November 28, 2011
There are many facets to the crisis in the euro zone, but at heart the problem is fairly straightforward. The euro zone developed a balance-of-payments problem; some of the countries in the single currency accumulated large external debts. To service those debts, the deficit countries need to become surplus countries, which is difficult to do without the flexibility of a floating currency. The difficulty of adjustment has led markets to doubt the solvency of some institutions, and these doubts have, in the absence of a lender-of-last-resort, metastasised into a contagion that threatens to leave banks and sovereigns bankrupt.
When you frame the crisis like that, it begins to look inevitable, and perhaps it was. It is worth pointing out, however, that perceptions of solvency are very much state-contingent. It was never a given that a country like Italy would flip from one equilibrium to another. Prior to the crisis, Italy's government was running a primary surplus and bringing down its debt-to-GDP ratio. So long as markets were prepared to finance Italy's old debt at low rates, it was in good shape. Now, of course, markets aren't prepared to do that. One interesting question is why.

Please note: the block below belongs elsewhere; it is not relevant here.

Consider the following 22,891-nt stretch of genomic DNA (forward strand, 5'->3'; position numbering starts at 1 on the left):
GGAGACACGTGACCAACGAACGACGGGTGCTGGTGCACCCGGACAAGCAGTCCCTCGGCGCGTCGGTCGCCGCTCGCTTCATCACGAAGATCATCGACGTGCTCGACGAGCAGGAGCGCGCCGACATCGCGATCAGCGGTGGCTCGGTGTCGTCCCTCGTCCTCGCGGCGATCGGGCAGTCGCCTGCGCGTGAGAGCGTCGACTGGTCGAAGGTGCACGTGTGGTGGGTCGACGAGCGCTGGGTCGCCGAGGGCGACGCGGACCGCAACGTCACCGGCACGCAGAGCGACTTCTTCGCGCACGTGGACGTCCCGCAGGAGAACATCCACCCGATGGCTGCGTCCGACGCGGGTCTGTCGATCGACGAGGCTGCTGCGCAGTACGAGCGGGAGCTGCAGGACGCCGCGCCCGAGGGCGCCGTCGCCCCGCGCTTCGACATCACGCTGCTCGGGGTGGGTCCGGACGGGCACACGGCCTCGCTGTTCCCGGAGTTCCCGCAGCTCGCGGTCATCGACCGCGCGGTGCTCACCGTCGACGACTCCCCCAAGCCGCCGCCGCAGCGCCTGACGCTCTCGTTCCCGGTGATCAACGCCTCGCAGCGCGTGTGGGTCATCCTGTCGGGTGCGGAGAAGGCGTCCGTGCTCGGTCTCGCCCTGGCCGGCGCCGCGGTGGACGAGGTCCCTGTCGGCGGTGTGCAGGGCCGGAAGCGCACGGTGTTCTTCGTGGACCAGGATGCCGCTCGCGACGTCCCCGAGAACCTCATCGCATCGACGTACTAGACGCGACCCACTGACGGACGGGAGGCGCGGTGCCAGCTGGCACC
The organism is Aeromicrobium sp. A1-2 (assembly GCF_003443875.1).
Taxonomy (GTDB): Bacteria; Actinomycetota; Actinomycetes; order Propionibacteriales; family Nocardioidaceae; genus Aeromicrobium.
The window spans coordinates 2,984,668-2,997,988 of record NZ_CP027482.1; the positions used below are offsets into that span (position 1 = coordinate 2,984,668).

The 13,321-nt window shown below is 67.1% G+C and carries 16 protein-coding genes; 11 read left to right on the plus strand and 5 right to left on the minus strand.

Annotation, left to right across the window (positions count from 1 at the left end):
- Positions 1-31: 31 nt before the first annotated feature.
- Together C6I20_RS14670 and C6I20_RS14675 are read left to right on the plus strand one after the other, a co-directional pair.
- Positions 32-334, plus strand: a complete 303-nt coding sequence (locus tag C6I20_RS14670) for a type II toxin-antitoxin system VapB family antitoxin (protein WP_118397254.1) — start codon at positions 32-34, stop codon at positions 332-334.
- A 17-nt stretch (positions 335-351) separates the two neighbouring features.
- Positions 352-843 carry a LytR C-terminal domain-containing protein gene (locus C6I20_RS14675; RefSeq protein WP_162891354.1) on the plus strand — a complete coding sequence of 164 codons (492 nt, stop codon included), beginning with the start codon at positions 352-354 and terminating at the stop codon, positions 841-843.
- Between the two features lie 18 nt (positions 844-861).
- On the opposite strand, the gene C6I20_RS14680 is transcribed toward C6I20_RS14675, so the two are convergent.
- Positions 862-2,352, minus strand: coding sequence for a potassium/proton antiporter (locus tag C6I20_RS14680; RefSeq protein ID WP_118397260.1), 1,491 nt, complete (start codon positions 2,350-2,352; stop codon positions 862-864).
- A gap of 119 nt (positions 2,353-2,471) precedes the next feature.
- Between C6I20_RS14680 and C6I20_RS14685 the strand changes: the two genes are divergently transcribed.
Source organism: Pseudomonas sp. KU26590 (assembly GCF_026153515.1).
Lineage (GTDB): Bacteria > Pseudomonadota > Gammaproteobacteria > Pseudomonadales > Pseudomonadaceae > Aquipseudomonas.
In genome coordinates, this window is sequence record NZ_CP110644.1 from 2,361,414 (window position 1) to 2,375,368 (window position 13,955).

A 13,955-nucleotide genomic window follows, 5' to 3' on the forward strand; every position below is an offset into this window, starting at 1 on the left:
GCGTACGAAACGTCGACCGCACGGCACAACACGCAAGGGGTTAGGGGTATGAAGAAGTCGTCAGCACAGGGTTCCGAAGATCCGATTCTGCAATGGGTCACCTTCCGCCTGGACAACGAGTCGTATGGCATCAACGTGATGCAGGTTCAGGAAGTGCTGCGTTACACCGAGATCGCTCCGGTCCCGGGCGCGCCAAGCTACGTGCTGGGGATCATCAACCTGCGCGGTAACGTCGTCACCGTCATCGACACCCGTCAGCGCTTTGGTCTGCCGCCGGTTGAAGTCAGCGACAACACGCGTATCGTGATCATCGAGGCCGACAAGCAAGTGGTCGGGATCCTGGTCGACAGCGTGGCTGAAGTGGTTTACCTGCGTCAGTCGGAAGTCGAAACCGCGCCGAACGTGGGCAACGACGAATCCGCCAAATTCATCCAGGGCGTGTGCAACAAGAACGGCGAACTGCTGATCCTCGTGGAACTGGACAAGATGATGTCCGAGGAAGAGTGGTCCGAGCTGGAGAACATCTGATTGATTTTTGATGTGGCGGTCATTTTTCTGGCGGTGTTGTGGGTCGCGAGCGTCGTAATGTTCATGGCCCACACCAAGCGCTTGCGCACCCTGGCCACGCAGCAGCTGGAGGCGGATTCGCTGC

One possible reason is simple contagion. The euro zone failed to contain market worries as they spread from Greece to Portugal and Ireland. Cautious investors began to shed exposure to banks and sovereigns that might potentially be affected, contributing to rising yields in places like Italy. That, in turn, worsened the outlook for Italian solvency and contributed to a feedback loop of doom. Others argue, however, that the market's souring take on Italy was attributable to doubts about the country's growth outlook. That's certainly possible, though it's difficult to prove. After all, Italy's economy has been dreadful for years. In the first 5 years of the 2000s, real Italian growth was scarcely positive and the economy ran a persistent current account deficit. It nonetheless managed to reduce its debt load, and markets were happy to fund it cheaply. Maybe markets were overoptimistic then and are now readjusting their outlook. The timing of that reevaluation nonetheless looks suspiciously like what one would expect given a contagion-driven increase in yields.